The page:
Incidentally, the problem of which equations $g=0$ are identities (i.e. hold for all integer values of the variables), where g is a gp, is also effective unsolvable by reduction to Hilbert's Tenth Problem: Let $f$ be any polynomial with integer coefficients. Then the equation $$\lfloor \sqrt{2}f(\bar{x})\rfloor+\lfloor- \sqrt{2}f(\bar{x})\rfloor+1=0$$ is an identity if and only if $f$ has no integer zeros.

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I agree that the Joe Roberts book is a gem. I've bought two copies over the years. I'd buy a third if I could. Here is a link to a scan I leave ethical issues to you, I got this from another MO answer .

That said, the Wikipedia article may cover the same material (but check for yourself). The main reference for that article seems to be the Graham, Knuth, and Patashnik book so that would be more reliable.

There are various easily verified equations and inequalities such as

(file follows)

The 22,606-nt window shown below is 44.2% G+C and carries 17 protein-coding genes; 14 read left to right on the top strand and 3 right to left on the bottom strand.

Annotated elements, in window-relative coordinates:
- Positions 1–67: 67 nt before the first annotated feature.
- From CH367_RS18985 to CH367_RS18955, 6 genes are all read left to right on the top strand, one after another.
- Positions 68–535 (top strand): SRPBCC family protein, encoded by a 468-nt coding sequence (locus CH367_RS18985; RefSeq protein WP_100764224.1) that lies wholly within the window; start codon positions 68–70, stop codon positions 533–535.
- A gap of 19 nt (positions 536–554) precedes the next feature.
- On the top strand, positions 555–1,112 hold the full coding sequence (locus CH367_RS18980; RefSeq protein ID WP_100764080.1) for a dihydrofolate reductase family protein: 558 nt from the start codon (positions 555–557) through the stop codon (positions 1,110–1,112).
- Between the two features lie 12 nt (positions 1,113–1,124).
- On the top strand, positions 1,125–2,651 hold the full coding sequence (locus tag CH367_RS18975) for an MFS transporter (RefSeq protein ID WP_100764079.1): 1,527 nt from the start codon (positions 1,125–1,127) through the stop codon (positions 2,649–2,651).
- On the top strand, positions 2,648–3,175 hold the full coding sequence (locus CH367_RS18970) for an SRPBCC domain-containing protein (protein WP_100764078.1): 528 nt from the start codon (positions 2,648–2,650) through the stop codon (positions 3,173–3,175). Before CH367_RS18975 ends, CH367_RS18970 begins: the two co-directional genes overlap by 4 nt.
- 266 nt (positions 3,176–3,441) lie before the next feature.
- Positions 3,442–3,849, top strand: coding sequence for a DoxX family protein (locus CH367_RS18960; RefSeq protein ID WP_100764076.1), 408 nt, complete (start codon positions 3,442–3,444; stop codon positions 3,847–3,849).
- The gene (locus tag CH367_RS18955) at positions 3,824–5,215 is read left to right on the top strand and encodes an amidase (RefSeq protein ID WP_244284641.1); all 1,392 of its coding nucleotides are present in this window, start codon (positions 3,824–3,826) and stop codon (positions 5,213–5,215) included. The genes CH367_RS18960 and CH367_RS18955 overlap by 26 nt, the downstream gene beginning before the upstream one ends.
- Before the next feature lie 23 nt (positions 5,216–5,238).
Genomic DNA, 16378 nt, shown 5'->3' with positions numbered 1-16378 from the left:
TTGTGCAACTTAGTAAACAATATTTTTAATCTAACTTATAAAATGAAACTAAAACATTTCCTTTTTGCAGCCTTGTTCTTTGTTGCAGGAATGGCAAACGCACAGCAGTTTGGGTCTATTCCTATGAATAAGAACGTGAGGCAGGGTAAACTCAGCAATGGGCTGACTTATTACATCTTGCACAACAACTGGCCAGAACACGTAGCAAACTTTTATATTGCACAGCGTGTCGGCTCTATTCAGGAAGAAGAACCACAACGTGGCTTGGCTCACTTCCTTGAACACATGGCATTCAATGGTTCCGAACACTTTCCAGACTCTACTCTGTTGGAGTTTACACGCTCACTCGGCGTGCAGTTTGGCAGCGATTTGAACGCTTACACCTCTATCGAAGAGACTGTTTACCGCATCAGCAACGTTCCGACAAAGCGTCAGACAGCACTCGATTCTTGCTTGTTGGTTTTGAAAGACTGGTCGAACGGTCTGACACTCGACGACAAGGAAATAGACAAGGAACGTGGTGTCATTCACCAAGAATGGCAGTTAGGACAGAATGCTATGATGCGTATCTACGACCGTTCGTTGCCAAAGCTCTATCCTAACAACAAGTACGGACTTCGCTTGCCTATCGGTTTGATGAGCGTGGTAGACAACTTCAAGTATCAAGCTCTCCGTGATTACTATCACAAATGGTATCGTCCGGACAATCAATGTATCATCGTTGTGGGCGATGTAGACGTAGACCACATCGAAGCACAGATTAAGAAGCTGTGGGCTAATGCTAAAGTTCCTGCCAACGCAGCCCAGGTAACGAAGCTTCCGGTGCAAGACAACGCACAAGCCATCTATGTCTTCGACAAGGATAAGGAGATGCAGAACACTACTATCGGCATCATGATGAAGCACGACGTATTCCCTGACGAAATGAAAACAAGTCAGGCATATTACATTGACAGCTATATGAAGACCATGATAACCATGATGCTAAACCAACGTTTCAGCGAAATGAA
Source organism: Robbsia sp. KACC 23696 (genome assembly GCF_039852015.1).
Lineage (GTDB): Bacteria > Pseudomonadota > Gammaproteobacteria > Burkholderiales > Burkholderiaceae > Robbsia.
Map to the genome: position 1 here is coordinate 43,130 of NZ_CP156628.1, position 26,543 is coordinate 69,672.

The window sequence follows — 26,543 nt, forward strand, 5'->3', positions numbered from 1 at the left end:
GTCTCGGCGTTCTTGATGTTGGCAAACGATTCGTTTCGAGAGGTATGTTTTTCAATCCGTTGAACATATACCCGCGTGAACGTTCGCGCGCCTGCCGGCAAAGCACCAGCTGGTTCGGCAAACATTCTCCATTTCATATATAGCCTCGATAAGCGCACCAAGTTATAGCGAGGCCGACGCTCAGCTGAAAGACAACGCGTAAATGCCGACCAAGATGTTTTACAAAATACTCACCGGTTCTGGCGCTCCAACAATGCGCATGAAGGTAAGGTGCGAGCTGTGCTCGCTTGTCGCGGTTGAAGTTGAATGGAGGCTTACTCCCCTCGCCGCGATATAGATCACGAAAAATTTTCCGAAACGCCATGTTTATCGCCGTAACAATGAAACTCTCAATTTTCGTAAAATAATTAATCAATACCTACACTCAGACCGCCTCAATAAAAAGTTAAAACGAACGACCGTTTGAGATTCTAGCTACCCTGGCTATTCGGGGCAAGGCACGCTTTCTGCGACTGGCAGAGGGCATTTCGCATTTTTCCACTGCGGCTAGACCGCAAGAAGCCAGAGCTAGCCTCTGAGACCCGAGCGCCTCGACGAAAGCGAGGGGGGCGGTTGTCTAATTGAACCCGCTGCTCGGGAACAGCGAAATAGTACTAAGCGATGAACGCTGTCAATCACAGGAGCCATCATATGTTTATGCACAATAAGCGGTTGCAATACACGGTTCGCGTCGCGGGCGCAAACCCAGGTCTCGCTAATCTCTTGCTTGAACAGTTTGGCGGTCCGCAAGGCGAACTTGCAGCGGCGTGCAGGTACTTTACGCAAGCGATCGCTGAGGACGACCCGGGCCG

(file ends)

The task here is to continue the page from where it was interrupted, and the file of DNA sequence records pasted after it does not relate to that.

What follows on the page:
$$\Big\lceil \frac{m}{n} \Big\rceil=\Big\lfloor \frac{m+n-1}{n}\Big\rfloor=\Big\lfloor \frac{m-1}{n}\Big\rfloor+1$$ (which would give an alternate form to your answer which you might or might not prefer.) Then it is a matter of practice.

Actually I see that that particular page say "then use a geometric arguement" in discussing quadratic reciprocity. The Joe Roberts book does give the arguement.

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@Aaron and @Gerhard - you might like to know that I have just bought myself a (used) copy of Joe Roberts' Elementary Number Theory, and am very please with it. I also made use of your scan link as having an electronic copy is also very useful. –  Rhubbarb Apr 28 '13 at 22:23